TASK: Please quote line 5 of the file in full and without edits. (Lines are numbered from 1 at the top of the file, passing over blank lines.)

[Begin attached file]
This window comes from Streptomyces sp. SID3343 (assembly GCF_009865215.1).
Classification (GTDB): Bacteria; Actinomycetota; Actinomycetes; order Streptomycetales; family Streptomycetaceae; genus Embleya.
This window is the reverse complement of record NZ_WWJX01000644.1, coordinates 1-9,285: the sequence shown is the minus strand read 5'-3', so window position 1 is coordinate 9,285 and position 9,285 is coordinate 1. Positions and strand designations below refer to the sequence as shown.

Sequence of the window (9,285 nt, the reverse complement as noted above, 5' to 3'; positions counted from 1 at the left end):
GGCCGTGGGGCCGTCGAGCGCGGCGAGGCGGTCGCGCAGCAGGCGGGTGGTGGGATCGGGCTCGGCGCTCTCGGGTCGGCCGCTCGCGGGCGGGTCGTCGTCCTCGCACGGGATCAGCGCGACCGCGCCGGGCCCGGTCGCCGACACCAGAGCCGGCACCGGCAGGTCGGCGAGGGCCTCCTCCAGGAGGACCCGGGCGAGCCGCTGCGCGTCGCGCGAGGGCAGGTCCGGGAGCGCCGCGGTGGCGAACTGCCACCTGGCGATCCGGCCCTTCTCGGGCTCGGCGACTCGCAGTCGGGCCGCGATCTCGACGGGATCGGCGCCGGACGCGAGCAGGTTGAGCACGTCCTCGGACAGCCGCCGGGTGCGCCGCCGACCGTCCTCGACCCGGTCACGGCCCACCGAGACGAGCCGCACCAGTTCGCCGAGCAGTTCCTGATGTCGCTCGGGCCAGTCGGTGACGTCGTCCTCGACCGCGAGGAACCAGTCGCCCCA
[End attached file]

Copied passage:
GGCCGTGGGGCCGTCGAGCGCGGCGAGGCGGTCGCGCAGCAGGCGGGTGGTGGGATCGGGCTCGGCGCTCTCGGGTCGGCCGCTCGCGGGCGGGTCGTCGTCCTCGCACGGGATCAGCGCGACCGCGCCGGGCCCGGTCGCCGACACCAGAGCCGGCACCGGCAGGTCGGCGAGGGCCTCCTCCAGGAGGACCCGGGCGAGCCGCTGCGCGTCGCGCGAGGGCAGGTCCGGGAGCGCCGCGGTGGCGAACTGCCACCTGGCGATCCGGCCCTTCTCGGGCTCGGCGACTCGCAGTCGGGCCGCGATCTCGACGGGATCGGCGCCGGACGCGAGCAGGTTGAGCACGTCCTCGGACAGCCGCCGGGTGCGCCGCCGACCGTCCTCGACCCGGTCACGGCCCACCGAGACGAGCCGCACCAGTTCGCCGAGCAGTTCCTGATGTCGCTCGGGCCAGTCGGTGACGTCGTCCTCGACCGCGAGGAACCAGTCGCCCCA